Why Children Must Learn Church History

This post was originally published in Volume 5, Issue 3, 2015 edition of Credo Magazine at credomag.com/magazine_issue.

With so much to teach our children and so little time, why should we include church history? What did Isaac Newton mean when he said he could look further because he stood on the shoulders of giants? Should we limit ourselves to stand there, taking advantage of the accomplishments of our great predecessors, and only look forward? This conclusion may seem natural in our age, when we’re told we should live in the present and look to the future. Newton’s reasoning, however, was most likely very different. There are many reasons why we should look to the past and guide our children in that discovery.

We Can’t Hide from the Past

When we read Newton’s quote, it’s easy to forget he could benefit from the discoveries of the giants who went before him because he thoroughly studied their teachings.

The past is part of us. Church history is embedded in the doctrines we take for granted, in our interpretation of the Bible and in our liturgy. It even influences the way we see other Christians and the world around us, and the way we face certain choices and challenges. Studying church history helps us to understand what we believe and why, and to make informed decisions.

Church History Helps Us to Appreciate God’s Sovereign Plan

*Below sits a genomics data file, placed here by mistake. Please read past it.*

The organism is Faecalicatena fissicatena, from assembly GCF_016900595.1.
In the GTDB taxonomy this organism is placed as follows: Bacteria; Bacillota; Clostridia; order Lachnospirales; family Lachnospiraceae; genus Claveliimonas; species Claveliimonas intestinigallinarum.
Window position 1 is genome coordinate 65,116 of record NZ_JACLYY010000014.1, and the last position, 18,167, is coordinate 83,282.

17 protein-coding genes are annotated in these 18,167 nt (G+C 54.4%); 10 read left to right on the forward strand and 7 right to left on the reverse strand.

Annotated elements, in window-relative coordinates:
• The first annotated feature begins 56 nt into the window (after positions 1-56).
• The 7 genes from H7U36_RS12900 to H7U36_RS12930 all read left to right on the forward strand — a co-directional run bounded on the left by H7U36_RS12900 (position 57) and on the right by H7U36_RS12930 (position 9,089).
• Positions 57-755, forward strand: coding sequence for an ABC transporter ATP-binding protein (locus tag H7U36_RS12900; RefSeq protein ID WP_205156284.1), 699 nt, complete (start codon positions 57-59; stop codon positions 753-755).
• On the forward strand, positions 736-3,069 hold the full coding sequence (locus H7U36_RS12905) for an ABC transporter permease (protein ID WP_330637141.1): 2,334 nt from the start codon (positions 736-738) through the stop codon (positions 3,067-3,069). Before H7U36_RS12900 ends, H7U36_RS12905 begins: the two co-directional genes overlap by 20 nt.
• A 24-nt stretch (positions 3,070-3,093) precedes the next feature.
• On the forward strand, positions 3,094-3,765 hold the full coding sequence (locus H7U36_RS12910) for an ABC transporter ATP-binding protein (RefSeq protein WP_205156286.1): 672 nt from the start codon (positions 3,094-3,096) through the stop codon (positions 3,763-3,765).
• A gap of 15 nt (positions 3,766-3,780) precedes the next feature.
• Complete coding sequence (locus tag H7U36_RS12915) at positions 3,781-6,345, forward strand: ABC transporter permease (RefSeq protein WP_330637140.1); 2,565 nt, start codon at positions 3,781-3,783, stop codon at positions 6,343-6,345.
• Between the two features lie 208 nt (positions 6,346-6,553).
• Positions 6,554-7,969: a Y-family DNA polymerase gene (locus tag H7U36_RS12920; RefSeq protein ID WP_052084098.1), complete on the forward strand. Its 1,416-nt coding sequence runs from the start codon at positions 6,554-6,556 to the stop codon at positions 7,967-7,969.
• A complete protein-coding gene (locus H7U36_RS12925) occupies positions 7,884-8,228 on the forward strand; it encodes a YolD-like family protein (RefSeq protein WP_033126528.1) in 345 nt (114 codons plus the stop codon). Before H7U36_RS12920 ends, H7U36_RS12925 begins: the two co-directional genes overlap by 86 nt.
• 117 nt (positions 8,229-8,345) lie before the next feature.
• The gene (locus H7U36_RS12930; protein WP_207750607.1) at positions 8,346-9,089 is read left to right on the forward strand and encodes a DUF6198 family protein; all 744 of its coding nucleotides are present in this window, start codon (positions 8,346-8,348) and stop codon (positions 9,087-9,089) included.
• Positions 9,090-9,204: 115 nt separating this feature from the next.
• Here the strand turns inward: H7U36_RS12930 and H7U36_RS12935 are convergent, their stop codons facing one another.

In spite of the church’s problems, failures, and divisions, Christ has kept and is still keeping the promise he made in Caesarea, “I will build my church, and the gates of hell shall not prevail against it” (Matt. 16:18). It’s important for our children to know that the story of God’s preservation of his people in Jesus Christ—the overarching theme of Scriptures—didn’t end with the Book of Acts. It has continued throughout the 2,000 years of history from the apostles until today and will continue until the consummation. It includes us and our children.

Studying church history helps us to see beyond our limited and immediate situation. It gives us confidence in God’s promises and moves us to praise him for their historical fulfillment, saying, like the prophet Samuel, “Till now the LORD has helped us” (1Sam. 7:12). This appreciation of God’s help and sustenance in the past is frequently encouraged in Scriptures. It’s also important, as much as possible, to give our children a general idea of the whole history of the church and not only of the periods or individuals we particularly like, because God has been with his church and has preserved his gospel in every age.

Church History Helps Us to Appreciate Tradition

The word tradition makes some Protestants uncomfortable because of the meaning it has acquired in the Roman Catholic Church. When the Reformers talked about tradition, however, they referred to the church’s general consensus of interpreting the Bible. Much of our Protestant tradition is exemplified in our historical confessions and creeds.

While it’s true that the tradition of the church has no authority independent of the Scriptures, this tradition is very valuable as a summary of biblical doctrine. We’re still exhorted to examine “the Scriptures daily to see if these things were so” (Acts 17:11). At the same time, the creeds and confessions our forefathers have prayerfully and carefully drafted and the church has wisely tested prevent us from being “carried about by every wind of doctrine” (Eph. 4:14) and from reinventing a sound and proven theological wheel.